When a contract is supplemented, new provisions that are not inconsistent with the old provisions are added. The nature, scope, and terms and conditions are expanded. In that case, the old and the new provisions form part of the contract.

A reading of all the documents of agreement shows that they were executed by the same parties. Initially, the Joint Venture Agreement was executed only by BCD A, PNR, and the foreign corporations. When the Joint Venture Agreement was amended to include D.M. Consunji, Inc. and/or its nominee, D.M. Consunji, Inc. and/or its nominee were deemed to have been also a party to the original Joint Venture Agreement executed by BCDA, PNR, and the foreign corporations. D.M. Consunji, Inc. and/or its nominee became bound to the terms of both the Joint Venture Agreement and its amendment.

Moreover, each document was executed to achieve the single purpose of implementing the railroad project, such that documents of agreement succeeding the original Joint Venture Agreement merely amended or supplemented the provisions of the original Joint Venture Agreement.

The first agreement — the Joint Venture Agreement — defined the project, its purposes, the parties, the parties' equity participation, and their responsibilities. The second agreement — the amended Joint Venture Agreement —- only changed the equity participation of the parties and included D.M. Consunji, Inc. and/or its nominee as party to the railroad project. The third agreement — the Memorandum of Agreement — raised the seed capitalization of Northrail from P100 million as indicated in the first agreement to P600 million, in order to accelerate the implementation of the same project defined in the first agreement.

The Memorandum of Agreement is an implementation of the Joint Venture Agreement and the amended Joint Venture Agreement. It could not exist without referring to the provisions of the original and amended Joint Venture Agreements. It assumes a prior knowledge of its terms. Thus, it referred to "North Luzon railway network as defined by the JVA of 10 June 1995[.]"99chanroblesvirtuallawlibrary

In other words, each document of agreement represents a step toward the implementation of the project, such that the three agreements must be read together for a complete understanding of the parties' whole agreement. The Joint Venture Agreement, the amended Joint Venture Agreement, and the Memorandum of Agreement should be treated as one contract because they all form part of a whole agreement.

Hence, the arbitration clause in the Joint Venture Agreement should not be interpreted as applicable only to the Joint Venture Agreement's original parties. The succeeding agreements are deemed part of or a continuation of the Joint Venture Agreement. The arbitration clause should extend to all the agreements and its parties since it is still consistent with all the terms and conditions of the amendments and supplements.chanRoblesvirtualLawlibrary

II

BCDA and Northrail argued that they did not consent to D.M. Consunji, Inc.'s assignment of rights to DMCI-PDI. Therefore, DMCI-PDI did not validly become a party to any of the agreement. Section 17.1 of the Joint Venture Agreement provides that rights under the agreement may not be assigned, transferred, or conveyed without the consent of the other party.100 Thus:

17.1 No party to this Agreement may assign, transfer or convey this Agreement, create or incur any encumbrance of its rights or any part of its rights and obligations hereunder or any shares of stocks of NORTHRAIL to any person, firm or corporation without the prior written consent of the other parties or except as provided in the Articles of Incorporation and By-Laws of NORTHRAIL and the Agreement.101chanroblesvirtuallawlibrary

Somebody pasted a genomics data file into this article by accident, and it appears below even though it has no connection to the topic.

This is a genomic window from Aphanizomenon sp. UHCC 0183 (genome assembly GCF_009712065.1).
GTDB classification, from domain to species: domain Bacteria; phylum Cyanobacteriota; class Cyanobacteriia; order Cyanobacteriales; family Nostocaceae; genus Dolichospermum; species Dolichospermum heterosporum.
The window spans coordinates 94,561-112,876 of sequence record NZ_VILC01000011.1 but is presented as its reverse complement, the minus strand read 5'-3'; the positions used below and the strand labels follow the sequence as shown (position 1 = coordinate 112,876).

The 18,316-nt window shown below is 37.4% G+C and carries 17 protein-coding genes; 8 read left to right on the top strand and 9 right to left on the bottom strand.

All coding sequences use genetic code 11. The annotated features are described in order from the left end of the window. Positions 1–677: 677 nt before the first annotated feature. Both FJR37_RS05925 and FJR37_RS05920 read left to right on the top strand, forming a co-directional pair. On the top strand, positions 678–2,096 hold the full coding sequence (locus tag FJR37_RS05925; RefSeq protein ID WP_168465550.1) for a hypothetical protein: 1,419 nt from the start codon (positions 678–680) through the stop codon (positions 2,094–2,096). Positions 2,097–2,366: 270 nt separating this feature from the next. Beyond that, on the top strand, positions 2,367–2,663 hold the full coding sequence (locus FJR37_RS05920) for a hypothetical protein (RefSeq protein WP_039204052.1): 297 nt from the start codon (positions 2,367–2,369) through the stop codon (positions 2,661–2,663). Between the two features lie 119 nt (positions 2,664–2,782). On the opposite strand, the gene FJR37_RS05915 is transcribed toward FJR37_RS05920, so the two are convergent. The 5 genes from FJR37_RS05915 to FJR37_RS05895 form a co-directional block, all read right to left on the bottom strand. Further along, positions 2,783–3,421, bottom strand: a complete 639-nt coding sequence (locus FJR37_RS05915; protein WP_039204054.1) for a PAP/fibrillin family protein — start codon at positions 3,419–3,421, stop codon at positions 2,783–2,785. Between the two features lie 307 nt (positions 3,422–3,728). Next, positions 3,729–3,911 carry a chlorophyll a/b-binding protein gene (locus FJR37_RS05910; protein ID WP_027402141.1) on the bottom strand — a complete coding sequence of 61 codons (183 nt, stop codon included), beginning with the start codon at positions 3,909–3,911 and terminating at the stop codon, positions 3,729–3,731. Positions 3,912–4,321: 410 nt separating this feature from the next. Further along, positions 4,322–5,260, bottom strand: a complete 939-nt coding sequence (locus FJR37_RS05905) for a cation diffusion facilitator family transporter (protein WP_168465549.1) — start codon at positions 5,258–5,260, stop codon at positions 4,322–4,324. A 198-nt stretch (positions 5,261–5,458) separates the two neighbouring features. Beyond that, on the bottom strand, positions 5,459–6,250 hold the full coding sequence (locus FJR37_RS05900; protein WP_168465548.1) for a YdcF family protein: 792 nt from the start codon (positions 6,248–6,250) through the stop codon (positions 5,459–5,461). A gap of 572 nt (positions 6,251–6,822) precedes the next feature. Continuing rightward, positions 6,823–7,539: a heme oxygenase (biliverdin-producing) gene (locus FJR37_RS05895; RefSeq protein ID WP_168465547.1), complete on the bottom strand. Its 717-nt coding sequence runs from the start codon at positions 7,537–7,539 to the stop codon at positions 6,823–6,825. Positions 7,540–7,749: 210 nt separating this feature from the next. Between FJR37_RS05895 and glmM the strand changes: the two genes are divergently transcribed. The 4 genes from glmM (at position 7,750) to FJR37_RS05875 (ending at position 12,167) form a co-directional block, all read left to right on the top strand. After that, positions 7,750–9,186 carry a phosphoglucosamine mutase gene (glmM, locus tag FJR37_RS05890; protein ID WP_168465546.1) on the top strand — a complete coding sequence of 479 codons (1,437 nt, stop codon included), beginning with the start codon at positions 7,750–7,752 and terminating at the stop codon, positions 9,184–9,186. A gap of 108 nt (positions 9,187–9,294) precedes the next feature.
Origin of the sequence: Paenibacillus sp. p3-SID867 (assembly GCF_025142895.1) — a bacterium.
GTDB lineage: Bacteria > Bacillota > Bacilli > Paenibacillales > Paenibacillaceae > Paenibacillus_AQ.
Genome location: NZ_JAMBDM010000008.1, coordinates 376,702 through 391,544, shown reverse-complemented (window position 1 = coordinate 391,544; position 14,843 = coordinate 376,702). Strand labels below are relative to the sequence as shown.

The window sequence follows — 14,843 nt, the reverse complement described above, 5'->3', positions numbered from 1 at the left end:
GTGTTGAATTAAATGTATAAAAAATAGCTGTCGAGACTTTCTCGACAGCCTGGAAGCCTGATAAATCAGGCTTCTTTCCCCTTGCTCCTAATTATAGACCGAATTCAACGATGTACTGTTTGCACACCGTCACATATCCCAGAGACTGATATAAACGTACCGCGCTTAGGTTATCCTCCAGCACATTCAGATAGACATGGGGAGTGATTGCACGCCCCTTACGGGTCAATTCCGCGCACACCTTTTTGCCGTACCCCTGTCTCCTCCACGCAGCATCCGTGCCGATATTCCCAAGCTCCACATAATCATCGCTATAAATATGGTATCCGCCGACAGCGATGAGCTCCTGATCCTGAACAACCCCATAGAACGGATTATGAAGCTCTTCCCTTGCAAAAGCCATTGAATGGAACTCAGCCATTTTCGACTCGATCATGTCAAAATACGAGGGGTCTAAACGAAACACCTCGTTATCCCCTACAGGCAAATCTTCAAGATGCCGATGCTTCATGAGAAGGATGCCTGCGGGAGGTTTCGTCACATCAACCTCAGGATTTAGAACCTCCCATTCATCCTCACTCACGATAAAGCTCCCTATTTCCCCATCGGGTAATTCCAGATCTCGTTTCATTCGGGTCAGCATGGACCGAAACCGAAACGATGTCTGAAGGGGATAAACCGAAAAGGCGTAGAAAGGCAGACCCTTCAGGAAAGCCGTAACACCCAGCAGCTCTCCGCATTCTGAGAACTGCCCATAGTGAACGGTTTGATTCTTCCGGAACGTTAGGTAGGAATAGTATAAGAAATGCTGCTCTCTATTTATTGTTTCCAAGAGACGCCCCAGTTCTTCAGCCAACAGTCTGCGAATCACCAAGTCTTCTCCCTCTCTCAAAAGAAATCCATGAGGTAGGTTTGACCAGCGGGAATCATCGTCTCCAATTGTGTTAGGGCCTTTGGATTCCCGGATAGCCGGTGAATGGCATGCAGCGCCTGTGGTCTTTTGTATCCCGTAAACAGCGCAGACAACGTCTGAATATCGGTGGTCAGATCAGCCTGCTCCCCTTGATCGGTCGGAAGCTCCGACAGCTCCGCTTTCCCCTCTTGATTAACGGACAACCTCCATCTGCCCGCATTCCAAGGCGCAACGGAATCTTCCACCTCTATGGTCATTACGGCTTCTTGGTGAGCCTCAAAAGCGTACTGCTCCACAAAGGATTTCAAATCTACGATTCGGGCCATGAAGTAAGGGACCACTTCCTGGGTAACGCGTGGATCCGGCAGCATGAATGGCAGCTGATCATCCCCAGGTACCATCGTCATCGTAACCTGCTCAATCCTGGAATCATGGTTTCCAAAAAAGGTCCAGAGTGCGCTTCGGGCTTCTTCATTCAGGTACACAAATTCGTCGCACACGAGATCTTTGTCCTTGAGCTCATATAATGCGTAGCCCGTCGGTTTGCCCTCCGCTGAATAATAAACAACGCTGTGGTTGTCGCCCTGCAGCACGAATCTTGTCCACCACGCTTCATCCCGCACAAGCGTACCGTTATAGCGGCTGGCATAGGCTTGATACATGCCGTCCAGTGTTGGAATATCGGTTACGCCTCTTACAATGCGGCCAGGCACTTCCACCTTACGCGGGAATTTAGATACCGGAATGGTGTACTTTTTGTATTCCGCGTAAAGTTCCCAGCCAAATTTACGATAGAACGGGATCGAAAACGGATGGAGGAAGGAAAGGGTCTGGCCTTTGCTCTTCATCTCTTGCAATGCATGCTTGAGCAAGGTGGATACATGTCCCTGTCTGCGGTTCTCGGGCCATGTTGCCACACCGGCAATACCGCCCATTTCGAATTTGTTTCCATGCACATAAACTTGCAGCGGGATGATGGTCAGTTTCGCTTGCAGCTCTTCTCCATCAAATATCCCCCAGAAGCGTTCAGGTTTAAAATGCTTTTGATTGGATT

However, Section 17.2 of the Joint Venture Agreement provides that the agreement shall be binding on nominees:

17.2 This Agreement shall inure to the benefit of and be binding upon the parties . . . and their respective successors and permitted assignees and designees or nominees whenever applicable.102 (Emphasis supplied)

The principal parties to the agreement after its amendment include D.M. Consunji, Inc. and/or its nominee:

AMENDMENT TO THE JOINT VENTURE AGREEMENT

This Amendment to the Joint Venture Agreement dated 10th of June 1995 (the Agreement) made and executed at _____________ , Metro Manila, on this 8th day of February 1996 by and among:

BASES CONVERSION DEVELOPMENT AUTHORITY . . .

with

PHILIPPINE NATIONAL RAILWAYS . . .chanRoblesvirtualLawlibrary

and

. . . .

D.M. CONSUNJI, INC. and/or its nominee, a domestic corporation duly organized and created pursuant to the laws of the Republic of the Philippines . . .103 (Emphasis supplied)chanRoblesvirtualLawlibrary

MEMORANDUM OF AGREEMENT

This Agreement made and executed at Pasig, Metro Manila, Philippines on this 8[th] day of February 1996 by and among:

BASES CONVERSION DEVELOPMENT AUTHORITY . . .chanRoblesvirtualLawlibrary

with


PHILIPPINE NATIONAL RAILWAYS ...chanRoblesvirtualLawlibrary

and


D.M. CONSUNJI, INC. and/or its nominee, a domestic corporation duly organized and created pursuant to the laws of the Republic of the Philippines . . .104 (Emphasis supplied)

Based on DMCI-PDFs letter to BCDA and Northrail dated April 4, 1997, D.M. Consunji, Inc. designated DMCI-PDI as its nominee for the agreements it entered into in relation to the project:

[I]n order to formalize the inclusion of [DMCI Project Developers, Inc.] as a party to the JVA and MOA, DMCI would like to notify all the parties that it is designating PDI as its nominee in both agreements and such other agreements that may be signed by the parties in furtherance of or in connection with the PROJECT. By this nomination, all the rights, obligations, warranties and commitments of DMCI under the JVA and MOA shall henceforth be assumed performed and delivered by PDI.105 (Emphasis supplied)